Saltwater Rigging

Saltwater Rigging

John Field | Tuesday, 5 January 2016

The leader in fly fishing makes it harder for fish to see the thicker main line and helps get strikes without detection. In addition, it must not only withstand the anatomy of the fish’s mouth and body but often the hazards of the places they live. I was taught to use a 50 lb. leader plus steel bite tippet for spinner sharks because they jump and wrap the leader around their body when they spin in the air. They’ll pop 20 lb. test regularly in this manoeuvre.

Many species have teeth to hold, kill or chop their prey and others have dental plates in their mouth and gullet for crushing crustaceans and mollusks. Sharks, barracuda and bluefish, for example, have teeth. Fish like red fish, bonefish and permit, have crushers. The striped bass has patches of microscopic teeth. Crushers and teeth patches work more slowly than teeth but can abrade through mono.


Once you deal with these threats to your leader, you might also have to deal with mangrove, docks, coral, rocks or other habitat during a fight. At the end of the fight, heavy mono tippet, long enough to grab helps hold a fish alongside for unhooking without break-off.


Different species of fish are more cautious of leaders than others. So for some, you must use the thinnest tippet that won’t fail and longest leader you can cast. For example, a multi-piece bonefish leader averaging from 9-12’ long, terminating with #12- #15 tippet material. And for less wary fish or in poor underwater visibility, you can stay short and thick and not loose strikes. Examples of this might be fishing for night Snook or school Bluefin tuna; using a 5’ long one-piece leader made of straight 50 lb. test. 


The three materials most commonly used in leaders and shockers are clear monofilament, in nylon or fluorocarbon and metallic trace, made of stainless steel or sometimes titanium wire. I love fluorocarbon as a leader material whenever fish can’t cut or wear through it. It is much more abrasion resistant and stronger in a given diameter than nylon. I tie my leaders in advance and attach them to my flies so I’m not always cutting down the tippet or shocker to change flies. I also keep six of each leader in a leader wallet, just in case. I recommend attaching flies with Lefty's Loop Knot when using monofiament tippet and shockers.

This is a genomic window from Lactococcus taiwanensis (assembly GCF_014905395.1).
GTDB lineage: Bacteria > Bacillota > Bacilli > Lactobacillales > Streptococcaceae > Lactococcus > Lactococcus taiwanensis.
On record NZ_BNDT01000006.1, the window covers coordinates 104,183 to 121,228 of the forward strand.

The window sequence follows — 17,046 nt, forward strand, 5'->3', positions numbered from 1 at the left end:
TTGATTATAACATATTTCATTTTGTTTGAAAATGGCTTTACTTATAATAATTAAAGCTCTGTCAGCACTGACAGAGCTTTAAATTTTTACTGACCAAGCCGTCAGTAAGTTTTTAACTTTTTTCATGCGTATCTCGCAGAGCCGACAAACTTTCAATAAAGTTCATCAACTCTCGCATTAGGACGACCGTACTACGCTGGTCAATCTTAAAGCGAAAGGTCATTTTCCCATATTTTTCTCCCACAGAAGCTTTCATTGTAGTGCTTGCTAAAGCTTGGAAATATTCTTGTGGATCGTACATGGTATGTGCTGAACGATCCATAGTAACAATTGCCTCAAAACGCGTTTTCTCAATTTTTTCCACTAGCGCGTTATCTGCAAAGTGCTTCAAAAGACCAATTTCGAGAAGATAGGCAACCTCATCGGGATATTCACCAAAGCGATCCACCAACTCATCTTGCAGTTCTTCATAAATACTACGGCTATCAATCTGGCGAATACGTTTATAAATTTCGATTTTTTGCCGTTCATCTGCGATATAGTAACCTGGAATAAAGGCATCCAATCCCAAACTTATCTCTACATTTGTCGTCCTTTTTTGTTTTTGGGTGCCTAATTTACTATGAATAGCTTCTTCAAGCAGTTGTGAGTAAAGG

I’ve simplified saltwater leader designs by making three groups. There are variations but these are primary. First, is the all mono tapered leader with no bite tippet for fish up to about 15 lbs. I nail-knot a foot of fluorocarbon to my fly-lines that’s 2/3 the diameter of the line end and finish with a perfection loop big enough to pass a fly through. I tie a Bimini-twist in the top section of my leader with about a six-inch loop, then double it, twist it a few times and tie a Surgeon’s Loop knot. The Bimini I like ends with a whip-finish instead of the traditional bumpy double overhand knots. The resulting four-stranded Surgeon’s loop is big enough to pass a fly through. The leader is connected to the fly-line joining the Surgeon’s loop and the perfection loop with a handshake loop. In this manner, the lighter section is joined to the heavier butt with nearly a 100% strength connection. The tapered sections of the leader are connected with blood-knots or double nail-knots if they are of greatly varying diameters. 


Second, is my standard three-piece leader (see drawing) with a handshake loop for convenience and either a mono or stainless bite shocker; for fish to around 50 lbs. In certain types of sinking lines with a hard finish, I’ll tie a loop in the end of the fly-line with a couple mono nail knots for connecting the leader. If I use steel, it’s solid stainless with a loop for attachment and I’ll use a haywire to attach it to the fly. I pre-twist my loops on a wire twister I’ve had for thirty years for making muskie leaders. I also carry a Du-Bro wire straightener to remove kinks from battles.


Thirdly, for the largest fish, the leaders have three sections but the line-leader connections are nail-knotted directly, without loops, or sleeved with 50 lb. Dacron and served. When the fly-lines have 50 or 80 lb. test cores, it’s nice to have a 16 or 20 lb. class tippet that will break if something goes wrong. You can see tutorials on this sleeve and serve technique online for big-game trolling. I’ve had handshake loops break on big fish when they get slack and get out of position and then snap tight. The heavy shock tippet is joined with a double nail-knot or Huffnagle knot.


I nail-knot a loop in the end of all my fly-lines. For saltwater sizes, I connect this to the backing with a handshake loop. The loop in the backing is a four strand Bimini-twist formed by first tying one Bimini with a long single loop, then doubling it and tying the second one; ending in a short four strand loop. The Biminis are also ended with a whip-finish. I coat the knots with Pliobond. This sounds bulky but it has the highest strength and goes through the guides like a bullet.


I know all this works from learning from a myriad of guides and pulling on hundreds of fish. I also learned a lot from Larry Dahlberg when he caught and released potential world record fish and released them while I filmed. Back then when my eyes were sharp without readers, he’d occasionally ask me to rig his rods. My knots held. Next Tuesday. I’ll hopefully share something about fighting big fish on a fly rod.